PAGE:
The reason is that as Amazon has grown in size and scope of what it sells, it has become increasingly difficult for it to police the quality, authenticity and provenance of what it sells, especially as it serves as a store-front for a large number of third party vendors. It seems as if not a single day goes by where there isn't some news article describing how the company either fails to protect its consumers from harmful products or is using algorithms to push questionable products to the top of its search results.

Contact Us

Faced with this issue, I narrowed down my search to two vendors who are big players in the surge protection market: APC and Tripp Lite. Rather than surfing through the dozens of options they offer, I went straight to their respective Contact Us pages and tried to get someone on the phone or via their online chat channel. For now, all I'll say is that my experience between the two companies was vastly different in terms of the support quality I received but part of that may have been due to the different methods I used to contact them. As I haven't installed or used the surge protector I received, I can't vouch for the quality or performance of the product so I'm hesitant to mention what I purchased (maybe a topic for a future blog post!). Suffice to say that when faced with difficulties in deciding what to buy, it doesn't hurt to pick up the phone or fire up a chat window to interact with someone. This also gives you a good indication of what future interactions may be like in case you have to contact them for support issues.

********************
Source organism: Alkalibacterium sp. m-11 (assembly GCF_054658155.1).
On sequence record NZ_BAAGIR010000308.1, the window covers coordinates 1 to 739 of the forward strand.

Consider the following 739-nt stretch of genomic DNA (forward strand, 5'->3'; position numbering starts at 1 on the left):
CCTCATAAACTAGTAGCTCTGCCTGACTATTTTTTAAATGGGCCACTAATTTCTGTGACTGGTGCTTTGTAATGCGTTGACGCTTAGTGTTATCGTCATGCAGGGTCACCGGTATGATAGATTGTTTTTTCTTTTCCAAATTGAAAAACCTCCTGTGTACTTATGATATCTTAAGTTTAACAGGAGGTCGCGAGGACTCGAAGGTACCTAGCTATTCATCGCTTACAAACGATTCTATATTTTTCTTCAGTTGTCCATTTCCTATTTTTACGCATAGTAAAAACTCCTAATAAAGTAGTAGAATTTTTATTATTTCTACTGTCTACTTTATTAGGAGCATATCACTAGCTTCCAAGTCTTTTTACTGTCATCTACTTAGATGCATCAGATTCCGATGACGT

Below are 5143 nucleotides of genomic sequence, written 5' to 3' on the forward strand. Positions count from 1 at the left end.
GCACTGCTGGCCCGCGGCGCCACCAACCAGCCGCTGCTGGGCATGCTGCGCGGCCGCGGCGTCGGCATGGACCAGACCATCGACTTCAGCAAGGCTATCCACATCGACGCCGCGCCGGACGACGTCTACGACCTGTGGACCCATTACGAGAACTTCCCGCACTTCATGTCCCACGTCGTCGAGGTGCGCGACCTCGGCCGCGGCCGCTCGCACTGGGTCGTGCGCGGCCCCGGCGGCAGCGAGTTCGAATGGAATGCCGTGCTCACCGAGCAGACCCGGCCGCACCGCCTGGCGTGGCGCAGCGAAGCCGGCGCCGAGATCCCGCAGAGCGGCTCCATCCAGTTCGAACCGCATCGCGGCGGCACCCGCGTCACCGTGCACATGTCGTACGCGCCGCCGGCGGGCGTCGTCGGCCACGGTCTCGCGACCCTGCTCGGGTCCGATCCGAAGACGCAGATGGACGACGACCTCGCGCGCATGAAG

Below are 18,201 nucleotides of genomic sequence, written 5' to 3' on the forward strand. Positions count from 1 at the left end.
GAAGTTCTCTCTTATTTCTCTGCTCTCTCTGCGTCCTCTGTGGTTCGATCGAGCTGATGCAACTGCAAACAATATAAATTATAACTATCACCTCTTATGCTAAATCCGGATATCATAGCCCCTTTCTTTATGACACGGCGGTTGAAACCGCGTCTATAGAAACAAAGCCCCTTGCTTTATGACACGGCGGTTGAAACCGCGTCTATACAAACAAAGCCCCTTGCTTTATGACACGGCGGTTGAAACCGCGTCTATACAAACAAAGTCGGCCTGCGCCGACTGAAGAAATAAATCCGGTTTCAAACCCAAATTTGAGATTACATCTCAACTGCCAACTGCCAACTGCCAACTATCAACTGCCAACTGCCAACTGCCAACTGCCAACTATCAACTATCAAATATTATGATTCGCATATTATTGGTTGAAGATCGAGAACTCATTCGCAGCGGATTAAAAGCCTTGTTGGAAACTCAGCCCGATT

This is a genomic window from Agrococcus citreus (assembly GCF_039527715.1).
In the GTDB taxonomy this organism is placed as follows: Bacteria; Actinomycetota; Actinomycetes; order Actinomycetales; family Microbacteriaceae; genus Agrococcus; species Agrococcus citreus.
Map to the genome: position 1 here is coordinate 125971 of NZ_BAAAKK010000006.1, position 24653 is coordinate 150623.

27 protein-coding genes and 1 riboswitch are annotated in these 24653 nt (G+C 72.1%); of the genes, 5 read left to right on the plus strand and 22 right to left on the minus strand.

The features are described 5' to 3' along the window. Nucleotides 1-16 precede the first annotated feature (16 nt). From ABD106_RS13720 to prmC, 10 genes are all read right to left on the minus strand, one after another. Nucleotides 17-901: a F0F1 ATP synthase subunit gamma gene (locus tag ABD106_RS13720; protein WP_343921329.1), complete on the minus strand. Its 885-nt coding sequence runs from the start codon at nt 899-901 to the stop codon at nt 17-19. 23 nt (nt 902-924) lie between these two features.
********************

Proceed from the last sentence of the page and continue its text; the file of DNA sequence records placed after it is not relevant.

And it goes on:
As much as I despise having to drive to a store and finding someone to speak with or with navigating an overly complex phone tree just to reach another living person, sometimes that human element does cut through a lot of complexity and chaos you find when shopping online.

Look Beyond Amazon

Searching for an HDMI switch proved to be just as challenging. There are numerous options on Amazon and searching for "HDMI switch reviews" doesn't help:

Google Search Results for "HDMI switch reviews"

Google Search Results for "HDMI switch reviews"